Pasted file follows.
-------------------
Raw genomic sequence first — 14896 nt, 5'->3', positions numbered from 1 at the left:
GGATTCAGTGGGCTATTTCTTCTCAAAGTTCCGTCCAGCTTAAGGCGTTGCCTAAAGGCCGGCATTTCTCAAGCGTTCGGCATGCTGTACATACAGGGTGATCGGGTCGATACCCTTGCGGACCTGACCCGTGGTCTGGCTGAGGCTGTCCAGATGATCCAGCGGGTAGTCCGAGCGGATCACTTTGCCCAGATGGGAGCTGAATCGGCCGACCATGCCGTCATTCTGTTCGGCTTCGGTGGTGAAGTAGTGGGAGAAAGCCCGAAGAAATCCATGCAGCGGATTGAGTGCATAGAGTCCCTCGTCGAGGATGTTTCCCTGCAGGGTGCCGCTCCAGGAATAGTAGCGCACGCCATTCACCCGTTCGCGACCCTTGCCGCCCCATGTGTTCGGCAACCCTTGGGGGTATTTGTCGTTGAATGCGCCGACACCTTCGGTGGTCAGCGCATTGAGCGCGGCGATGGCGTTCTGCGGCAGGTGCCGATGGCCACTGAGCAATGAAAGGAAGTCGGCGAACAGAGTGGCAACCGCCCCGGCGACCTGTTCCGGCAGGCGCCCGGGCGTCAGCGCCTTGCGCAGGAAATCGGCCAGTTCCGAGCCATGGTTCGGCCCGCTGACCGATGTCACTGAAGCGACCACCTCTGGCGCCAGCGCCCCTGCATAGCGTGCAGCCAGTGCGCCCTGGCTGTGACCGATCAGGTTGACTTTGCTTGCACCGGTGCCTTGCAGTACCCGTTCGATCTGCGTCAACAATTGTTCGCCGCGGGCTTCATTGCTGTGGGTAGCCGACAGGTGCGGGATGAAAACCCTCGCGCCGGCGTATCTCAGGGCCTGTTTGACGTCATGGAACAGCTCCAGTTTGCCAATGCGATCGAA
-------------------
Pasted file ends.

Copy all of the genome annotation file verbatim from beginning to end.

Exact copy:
Raw genomic sequence first — 14896 nt, 5'->3', positions numbered from 1 at the left:
GGATTCAGTGGGCTATTTCTTCTCAAAGTTCCGTCCAGCTTAAGGCGTTGCCTAAAGGCCGGCATTTCTCAAGCGTTCGGCATGCTGTACATACAGGGTGATCGGGTCGATACCCTTGCGGACCTGACCCGTGGTCTGGCTGAGGCTGTCCAGATGATCCAGCGGGTAGTCCGAGCGGATCACTTTGCCCAGATGGGAGCTGAATCGGCCGACCATGCCGTCATTCTGTTCGGCTTCGGTGGTGAAGTAGTGGGAGAAAGCCCGAAGAAATCCATGCAGCGGATTGAGTGCATAGAGTCCCTCGTCGAGGATGTTTCCCTGCAGGGTGCCGCTCCAGGAATAGTAGCGCACGCCATTCACCCGTTCGCGACCCTTGCCGCCCCATGTGTTCGGCAACCCTTGGGGGTATTTGTCGTTGAATGCGCCGACACCTTCGGTGGTCAGCGCATTGAGCGCGGCGATGGCGTTCTGCGGCAGGTGCCGATGGCCACTGAGCAATGAAAGGAAGTCGGCGAACAGAGTGGCAACCGCCCCGGCGACCTGTTCCGGCAGGCGCCCGGGCGTCAGCGCCTTGCGCAGGAAATCGGCCAGTTCCGAGCCATGGTTCGGCCCGCTGACCGATGTCACTGAAGCGACCACCTCTGGCGCCAGCGCCCCTGCATAGCGTGCAGCCAGTGCGCCCTGGCTGTGACCGATCAGGTTGACTTTGCTTGCACCGGTGCCTTGCAGTACCCGTTCGATCTGCGTCAACAATTGTTCGCCGCGGGCTTCATTGCTGTGGGTAGCCGACAGGTGCGGGATGAAAACCCTCGCGCCGGCGTATCTCAGGGCCTGTTTGACGTCATGGAACAGCTCCAGTTTGCCAATGCGATCGAA